We suggest that whenever the role of the vasoinhibins in PPCM is investigated, their serum levels should be evaluated. This is possible by an established methodology combining immunoprecipitation and western blotting (semi-quantitative) (19). Ideally, at some point in the future, a quantitative vasoinhibin assay could be developed which should then be used to confirm altered levels of vasoinhibin isoforms in PPCM. Although dopamine agonists have been used during pregnancy, the safety of this intervention should carefully be monitored. This is particularly relevant on the background that vasoinhibins are pleiotropic hormones which control angiogenesis-mediated growth in reproductive and non-reproductive organs (18); regulate blood vessel growth, vasopermeability, and vasodilation (15, 16); and have non-vascular effects, which include stimulation of vasopressin release (20), thrombolytic effects (21), and the stimulation of anxiety- and depression-related behaviors (22).
JT drafted the manuscript. CC, GE, and TB revised the manuscript.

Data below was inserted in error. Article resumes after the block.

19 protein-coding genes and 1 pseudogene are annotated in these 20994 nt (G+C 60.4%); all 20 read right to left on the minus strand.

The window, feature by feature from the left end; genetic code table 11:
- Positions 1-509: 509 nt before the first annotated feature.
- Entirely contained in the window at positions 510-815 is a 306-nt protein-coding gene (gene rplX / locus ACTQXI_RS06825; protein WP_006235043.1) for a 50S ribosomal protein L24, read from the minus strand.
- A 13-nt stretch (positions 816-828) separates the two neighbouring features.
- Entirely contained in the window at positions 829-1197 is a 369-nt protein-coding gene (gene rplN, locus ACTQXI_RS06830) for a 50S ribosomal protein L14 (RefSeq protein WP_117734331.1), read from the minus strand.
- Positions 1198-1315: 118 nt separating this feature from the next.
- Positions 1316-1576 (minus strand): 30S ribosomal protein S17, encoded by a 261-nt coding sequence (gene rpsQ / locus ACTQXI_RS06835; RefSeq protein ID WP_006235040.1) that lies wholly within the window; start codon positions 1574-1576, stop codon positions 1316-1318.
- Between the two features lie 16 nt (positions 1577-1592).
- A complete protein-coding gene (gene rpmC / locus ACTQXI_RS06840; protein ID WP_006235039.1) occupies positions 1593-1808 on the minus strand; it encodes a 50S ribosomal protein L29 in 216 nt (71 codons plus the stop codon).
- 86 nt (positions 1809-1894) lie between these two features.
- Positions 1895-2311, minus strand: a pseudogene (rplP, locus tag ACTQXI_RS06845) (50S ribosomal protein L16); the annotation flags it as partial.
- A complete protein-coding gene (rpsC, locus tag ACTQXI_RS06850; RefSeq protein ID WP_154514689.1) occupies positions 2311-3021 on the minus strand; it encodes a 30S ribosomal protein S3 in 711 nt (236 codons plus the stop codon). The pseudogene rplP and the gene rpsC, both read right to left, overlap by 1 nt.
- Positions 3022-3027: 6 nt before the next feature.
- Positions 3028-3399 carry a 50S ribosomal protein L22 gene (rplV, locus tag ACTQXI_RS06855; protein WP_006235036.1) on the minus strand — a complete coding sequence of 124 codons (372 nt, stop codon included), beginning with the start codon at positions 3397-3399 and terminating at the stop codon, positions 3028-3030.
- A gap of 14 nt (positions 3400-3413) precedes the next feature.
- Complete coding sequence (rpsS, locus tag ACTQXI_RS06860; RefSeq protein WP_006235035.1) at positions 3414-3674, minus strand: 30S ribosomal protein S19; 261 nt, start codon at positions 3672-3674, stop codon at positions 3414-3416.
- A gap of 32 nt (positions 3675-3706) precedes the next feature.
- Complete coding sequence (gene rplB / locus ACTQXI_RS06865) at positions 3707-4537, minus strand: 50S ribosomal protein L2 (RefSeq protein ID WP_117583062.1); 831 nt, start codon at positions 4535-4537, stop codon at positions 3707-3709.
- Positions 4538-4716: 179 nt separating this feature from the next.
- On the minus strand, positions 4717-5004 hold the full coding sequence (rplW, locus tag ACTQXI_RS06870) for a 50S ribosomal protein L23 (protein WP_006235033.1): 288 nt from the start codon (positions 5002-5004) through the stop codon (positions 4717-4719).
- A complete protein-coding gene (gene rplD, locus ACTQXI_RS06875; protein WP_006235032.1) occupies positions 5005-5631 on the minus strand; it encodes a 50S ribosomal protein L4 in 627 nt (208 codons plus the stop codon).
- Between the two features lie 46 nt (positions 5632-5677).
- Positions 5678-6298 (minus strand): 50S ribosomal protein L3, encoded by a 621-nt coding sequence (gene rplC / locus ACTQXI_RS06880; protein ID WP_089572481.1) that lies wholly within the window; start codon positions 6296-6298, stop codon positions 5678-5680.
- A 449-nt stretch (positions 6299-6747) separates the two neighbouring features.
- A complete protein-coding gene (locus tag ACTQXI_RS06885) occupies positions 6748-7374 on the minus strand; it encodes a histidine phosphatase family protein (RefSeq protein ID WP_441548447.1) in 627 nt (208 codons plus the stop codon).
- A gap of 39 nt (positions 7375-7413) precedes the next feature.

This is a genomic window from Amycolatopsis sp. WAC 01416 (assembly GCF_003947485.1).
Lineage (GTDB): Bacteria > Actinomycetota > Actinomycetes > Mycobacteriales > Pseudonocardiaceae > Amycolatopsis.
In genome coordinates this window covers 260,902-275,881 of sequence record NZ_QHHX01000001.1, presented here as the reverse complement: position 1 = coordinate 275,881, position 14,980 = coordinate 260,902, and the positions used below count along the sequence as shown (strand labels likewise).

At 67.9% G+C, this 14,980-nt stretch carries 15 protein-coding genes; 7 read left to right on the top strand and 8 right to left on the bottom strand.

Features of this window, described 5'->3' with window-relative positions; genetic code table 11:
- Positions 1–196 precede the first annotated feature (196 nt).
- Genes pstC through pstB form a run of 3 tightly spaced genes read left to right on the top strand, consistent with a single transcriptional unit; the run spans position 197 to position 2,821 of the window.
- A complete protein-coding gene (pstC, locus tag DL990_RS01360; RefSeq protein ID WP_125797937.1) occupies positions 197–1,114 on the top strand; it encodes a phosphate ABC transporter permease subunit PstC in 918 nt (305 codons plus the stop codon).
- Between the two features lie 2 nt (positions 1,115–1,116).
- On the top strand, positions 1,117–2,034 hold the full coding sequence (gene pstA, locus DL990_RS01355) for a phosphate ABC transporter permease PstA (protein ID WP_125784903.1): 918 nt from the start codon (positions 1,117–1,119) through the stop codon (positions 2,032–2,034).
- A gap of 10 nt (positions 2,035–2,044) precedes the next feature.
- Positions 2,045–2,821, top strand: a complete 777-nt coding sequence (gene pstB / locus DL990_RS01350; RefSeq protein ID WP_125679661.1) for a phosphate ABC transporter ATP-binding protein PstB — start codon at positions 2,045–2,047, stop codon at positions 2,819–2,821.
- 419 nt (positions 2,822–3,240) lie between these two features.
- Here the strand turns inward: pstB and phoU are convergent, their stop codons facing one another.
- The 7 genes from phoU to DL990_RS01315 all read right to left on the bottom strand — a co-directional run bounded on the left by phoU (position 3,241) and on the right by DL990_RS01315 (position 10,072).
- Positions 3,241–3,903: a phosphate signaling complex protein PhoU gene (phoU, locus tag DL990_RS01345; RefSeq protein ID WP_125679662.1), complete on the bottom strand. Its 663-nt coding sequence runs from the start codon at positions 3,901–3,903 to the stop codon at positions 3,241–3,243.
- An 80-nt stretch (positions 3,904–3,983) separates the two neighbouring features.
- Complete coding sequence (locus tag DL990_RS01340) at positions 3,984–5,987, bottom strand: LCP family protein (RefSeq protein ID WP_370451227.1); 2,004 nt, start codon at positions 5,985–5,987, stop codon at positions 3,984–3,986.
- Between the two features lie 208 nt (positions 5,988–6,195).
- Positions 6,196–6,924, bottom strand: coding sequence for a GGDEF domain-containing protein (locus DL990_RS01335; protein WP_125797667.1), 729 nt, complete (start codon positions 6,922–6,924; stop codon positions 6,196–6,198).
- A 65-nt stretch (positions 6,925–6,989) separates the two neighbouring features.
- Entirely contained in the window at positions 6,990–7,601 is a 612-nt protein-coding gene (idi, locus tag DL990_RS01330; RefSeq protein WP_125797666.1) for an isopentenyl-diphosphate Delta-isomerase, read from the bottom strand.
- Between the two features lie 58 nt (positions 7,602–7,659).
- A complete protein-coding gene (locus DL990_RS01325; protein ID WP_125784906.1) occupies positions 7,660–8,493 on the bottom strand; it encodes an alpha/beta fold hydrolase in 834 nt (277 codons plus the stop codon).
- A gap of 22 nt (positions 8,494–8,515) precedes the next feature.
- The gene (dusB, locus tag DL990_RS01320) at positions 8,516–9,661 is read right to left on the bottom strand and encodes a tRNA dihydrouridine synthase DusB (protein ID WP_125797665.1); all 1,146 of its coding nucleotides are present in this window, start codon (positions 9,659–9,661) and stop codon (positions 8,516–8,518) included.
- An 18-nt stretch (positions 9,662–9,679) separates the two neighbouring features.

Conflict of Interest Statement
The authors declare that the research was conducted in the absence of any commercial or financial relationships that could be construed as a potential conflict of interest.
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Keywords: prolactin, vasoinhibins, peripartum cardiomyopathy, prolactin/vasoinhibin axis, bromocriptine, 16 kDa PRL
Citation: Triebel J, Clapp C, Martínez de la Escalera G and Bertsch T (2017) Remarks on the Prolactin Hypothesis of Peripartum Cardiomyopathy. Front. Endocrinol. 8:77. doi: 10.3389/fendo.2017.00077
Received: 19 October 2016; Accepted: 29 March 2017;
Published: 11 April 2017
Edited by:Ken Ho, Garvan Institute of Medical Research, Australia
Reviewed by:Philippe Chanson, Université Paris-Sud, France
Gudmundur Johannsson, University of Gothenburg, Sweden
Mark Molitch, University of Northwestern – St. Paul, USA
Copyright: © 2017 Triebel, Clapp, Martínez de la Escalera and Bertsch. This is an open-access article distributed under the terms of the Creative Commons Attribution License (CC BY). The use, distribution or reproduction in other forums is permitted, provided the original author(s) or licensor are credited and that the original publication in this journal is cited, in accordance with accepted academic practice. No use, distribution or reproduction is permitted which does not comply with these terms.
*Correspondence: Jakob Triebel, email@example.com